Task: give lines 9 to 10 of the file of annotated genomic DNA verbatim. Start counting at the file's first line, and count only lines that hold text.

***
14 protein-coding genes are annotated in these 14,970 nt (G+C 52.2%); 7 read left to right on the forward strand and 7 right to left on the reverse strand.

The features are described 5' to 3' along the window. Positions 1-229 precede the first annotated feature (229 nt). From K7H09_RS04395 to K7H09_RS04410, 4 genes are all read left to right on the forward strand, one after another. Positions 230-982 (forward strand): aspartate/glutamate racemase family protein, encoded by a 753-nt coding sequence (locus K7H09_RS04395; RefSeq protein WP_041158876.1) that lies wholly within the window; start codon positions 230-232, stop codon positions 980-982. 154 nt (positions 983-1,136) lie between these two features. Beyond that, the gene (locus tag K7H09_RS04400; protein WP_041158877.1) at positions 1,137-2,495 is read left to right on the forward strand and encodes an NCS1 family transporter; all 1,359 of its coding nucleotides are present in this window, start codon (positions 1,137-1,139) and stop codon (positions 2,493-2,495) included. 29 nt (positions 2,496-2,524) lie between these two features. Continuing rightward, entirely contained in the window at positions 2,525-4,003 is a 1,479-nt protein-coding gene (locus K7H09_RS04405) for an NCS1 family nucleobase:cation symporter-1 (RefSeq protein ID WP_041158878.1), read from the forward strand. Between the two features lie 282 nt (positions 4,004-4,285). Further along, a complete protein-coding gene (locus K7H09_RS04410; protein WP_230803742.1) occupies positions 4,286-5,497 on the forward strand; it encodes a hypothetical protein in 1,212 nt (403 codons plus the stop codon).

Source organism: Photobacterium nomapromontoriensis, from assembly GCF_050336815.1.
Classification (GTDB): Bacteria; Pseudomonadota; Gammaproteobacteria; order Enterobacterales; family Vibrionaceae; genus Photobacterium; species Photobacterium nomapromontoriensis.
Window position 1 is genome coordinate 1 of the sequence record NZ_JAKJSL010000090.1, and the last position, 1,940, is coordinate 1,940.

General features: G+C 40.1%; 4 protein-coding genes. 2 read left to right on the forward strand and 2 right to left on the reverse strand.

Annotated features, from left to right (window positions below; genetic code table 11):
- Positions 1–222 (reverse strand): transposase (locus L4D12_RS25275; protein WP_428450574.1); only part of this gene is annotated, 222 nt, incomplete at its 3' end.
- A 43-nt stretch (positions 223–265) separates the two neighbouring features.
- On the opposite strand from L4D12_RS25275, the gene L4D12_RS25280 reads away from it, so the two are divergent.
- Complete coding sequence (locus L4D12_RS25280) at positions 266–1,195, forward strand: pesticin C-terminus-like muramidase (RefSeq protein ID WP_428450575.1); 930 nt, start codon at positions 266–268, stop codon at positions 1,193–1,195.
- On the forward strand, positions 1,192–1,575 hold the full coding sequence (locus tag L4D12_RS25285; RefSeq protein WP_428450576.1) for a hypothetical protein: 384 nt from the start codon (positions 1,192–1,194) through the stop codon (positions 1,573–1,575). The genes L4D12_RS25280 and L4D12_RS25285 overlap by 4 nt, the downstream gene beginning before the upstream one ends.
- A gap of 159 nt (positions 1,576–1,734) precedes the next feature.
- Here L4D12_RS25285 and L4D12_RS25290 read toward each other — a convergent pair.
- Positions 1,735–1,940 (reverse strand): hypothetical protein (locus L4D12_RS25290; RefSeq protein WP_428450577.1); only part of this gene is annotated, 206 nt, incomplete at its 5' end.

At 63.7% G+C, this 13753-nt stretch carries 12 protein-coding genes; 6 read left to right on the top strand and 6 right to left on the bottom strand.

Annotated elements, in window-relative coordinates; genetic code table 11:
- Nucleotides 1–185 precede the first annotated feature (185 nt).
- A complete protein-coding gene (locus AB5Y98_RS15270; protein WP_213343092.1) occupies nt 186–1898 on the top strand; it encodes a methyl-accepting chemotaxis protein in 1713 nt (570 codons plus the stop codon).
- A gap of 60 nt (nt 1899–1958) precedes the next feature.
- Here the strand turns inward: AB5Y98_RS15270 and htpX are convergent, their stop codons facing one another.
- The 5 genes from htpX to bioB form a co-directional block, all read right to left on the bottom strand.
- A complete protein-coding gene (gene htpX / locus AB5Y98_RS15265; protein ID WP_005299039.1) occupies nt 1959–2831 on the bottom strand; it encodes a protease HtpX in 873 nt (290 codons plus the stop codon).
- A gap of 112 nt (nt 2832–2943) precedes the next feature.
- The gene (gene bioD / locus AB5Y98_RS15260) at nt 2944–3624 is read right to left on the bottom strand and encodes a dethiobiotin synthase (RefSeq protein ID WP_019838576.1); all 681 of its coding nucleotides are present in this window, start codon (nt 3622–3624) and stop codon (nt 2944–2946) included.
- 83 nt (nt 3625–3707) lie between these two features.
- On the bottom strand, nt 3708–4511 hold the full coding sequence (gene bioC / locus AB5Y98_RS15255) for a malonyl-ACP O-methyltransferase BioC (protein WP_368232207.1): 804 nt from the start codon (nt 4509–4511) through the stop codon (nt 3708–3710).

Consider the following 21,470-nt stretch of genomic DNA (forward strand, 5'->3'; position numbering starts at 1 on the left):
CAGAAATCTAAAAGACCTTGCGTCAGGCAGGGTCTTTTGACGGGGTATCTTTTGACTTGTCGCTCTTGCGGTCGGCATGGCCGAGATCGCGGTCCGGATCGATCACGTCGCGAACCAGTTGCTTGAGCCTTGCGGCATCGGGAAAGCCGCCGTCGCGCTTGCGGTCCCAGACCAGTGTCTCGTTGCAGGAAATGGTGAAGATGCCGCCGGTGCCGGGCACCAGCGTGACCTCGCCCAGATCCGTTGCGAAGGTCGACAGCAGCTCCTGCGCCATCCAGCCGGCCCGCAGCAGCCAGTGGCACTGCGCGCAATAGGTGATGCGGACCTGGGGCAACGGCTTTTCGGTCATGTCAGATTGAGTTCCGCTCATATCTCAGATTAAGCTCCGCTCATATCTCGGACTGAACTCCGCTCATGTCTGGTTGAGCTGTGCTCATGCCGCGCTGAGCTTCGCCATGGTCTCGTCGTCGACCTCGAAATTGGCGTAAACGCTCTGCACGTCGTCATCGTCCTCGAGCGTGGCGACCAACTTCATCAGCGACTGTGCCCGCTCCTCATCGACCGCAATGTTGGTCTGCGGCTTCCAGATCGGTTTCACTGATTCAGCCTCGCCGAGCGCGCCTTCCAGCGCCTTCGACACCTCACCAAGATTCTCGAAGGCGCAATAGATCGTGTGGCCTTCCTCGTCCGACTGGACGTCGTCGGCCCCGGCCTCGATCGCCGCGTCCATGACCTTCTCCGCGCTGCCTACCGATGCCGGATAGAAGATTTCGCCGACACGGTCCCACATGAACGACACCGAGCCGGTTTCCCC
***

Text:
- A 43-nt stretch (positions 223–265) separates the two neighbouring features.
- On the opposite strand from L4D12_RS25275, the gene L4D12_RS25280 reads away from it, so the two are divergent.